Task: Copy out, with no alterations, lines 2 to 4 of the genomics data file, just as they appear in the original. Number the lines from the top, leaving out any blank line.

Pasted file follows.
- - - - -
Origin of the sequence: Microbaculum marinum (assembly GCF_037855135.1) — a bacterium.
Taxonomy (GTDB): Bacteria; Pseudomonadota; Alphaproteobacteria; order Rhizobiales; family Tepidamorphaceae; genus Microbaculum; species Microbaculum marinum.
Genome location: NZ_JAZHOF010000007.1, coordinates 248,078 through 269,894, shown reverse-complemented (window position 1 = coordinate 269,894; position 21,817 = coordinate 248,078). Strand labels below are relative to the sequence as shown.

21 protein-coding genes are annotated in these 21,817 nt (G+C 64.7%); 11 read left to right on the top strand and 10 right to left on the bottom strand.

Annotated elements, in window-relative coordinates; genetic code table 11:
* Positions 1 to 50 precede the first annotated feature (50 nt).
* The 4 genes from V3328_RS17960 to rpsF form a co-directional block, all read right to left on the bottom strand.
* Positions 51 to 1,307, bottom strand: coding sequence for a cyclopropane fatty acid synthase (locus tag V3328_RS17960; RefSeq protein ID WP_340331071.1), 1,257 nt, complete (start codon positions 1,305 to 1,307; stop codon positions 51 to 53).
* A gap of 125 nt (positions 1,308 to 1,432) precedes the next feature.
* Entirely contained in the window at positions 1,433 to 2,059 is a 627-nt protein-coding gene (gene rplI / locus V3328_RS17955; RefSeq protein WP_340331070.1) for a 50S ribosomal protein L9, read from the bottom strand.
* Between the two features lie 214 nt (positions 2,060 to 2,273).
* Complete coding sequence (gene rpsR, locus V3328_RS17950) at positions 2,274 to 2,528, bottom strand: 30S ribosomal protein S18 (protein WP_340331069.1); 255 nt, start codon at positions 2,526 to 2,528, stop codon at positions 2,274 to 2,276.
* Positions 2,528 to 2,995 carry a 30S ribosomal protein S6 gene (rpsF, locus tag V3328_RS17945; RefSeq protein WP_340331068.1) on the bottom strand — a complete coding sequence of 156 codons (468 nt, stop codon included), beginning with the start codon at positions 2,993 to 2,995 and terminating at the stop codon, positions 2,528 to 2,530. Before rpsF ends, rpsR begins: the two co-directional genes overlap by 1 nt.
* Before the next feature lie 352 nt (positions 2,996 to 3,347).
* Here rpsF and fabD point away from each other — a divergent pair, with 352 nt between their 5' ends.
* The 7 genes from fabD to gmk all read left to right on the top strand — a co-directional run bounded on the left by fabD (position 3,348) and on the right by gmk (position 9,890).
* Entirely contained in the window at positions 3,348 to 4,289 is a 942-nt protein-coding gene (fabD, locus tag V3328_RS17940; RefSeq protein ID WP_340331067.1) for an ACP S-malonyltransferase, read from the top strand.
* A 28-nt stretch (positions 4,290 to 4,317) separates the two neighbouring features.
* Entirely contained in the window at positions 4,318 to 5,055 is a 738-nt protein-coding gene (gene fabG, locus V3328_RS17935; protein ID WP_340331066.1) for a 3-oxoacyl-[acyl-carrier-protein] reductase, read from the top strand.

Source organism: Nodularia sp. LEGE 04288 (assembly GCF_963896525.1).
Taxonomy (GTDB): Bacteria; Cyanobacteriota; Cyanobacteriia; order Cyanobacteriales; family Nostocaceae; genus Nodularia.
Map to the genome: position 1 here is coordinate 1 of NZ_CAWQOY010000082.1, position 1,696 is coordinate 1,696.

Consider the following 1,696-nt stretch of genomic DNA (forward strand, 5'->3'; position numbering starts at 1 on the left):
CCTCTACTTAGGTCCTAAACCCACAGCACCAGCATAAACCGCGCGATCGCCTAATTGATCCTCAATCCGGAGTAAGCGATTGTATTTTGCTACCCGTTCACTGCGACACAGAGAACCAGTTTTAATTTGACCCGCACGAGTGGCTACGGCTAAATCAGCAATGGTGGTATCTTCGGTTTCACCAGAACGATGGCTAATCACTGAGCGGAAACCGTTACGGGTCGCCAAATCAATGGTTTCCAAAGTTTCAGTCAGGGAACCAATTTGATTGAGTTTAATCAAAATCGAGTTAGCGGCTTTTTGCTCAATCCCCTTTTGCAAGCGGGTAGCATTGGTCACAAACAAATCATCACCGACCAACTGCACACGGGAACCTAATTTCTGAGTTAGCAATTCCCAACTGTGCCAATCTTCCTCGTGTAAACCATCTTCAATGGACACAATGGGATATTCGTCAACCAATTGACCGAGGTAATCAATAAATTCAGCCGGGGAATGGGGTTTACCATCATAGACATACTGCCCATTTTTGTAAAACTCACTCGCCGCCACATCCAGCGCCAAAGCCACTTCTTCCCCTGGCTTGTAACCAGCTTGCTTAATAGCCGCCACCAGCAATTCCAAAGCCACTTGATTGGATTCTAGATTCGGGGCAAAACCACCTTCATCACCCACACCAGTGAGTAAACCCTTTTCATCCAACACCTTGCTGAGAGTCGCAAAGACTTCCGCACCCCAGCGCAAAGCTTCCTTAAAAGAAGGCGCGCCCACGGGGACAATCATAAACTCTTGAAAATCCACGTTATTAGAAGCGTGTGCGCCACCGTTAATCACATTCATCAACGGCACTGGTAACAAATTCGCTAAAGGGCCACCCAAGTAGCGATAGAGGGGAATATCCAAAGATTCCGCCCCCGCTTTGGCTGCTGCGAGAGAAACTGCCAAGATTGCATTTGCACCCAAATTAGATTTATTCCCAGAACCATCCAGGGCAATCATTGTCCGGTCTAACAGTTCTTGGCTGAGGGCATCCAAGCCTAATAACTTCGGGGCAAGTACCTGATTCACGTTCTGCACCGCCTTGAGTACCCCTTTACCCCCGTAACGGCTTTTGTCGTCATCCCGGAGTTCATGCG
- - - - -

Taxonomy (GTDB): Bacteria; Pseudomonadota; Alphaproteobacteria; order Rhizobiales; family Tepidamorphaceae; genus Microbaculum; species Microbaculum marinum.
Genome location: NZ_JAZHOF010000007.1, coordinates 248,078 through 269,894, shown reverse-complemented (window position 1 = coordinate 269,894; position 21,817 = coordinate 248,078). Strand labels below are relative to the sequence as shown.

21 protein-coding genes are annotated in these 21,817 nt (G+C 64.7%); 11 read left to right on the top strand and 10 right to left on the bottom strand.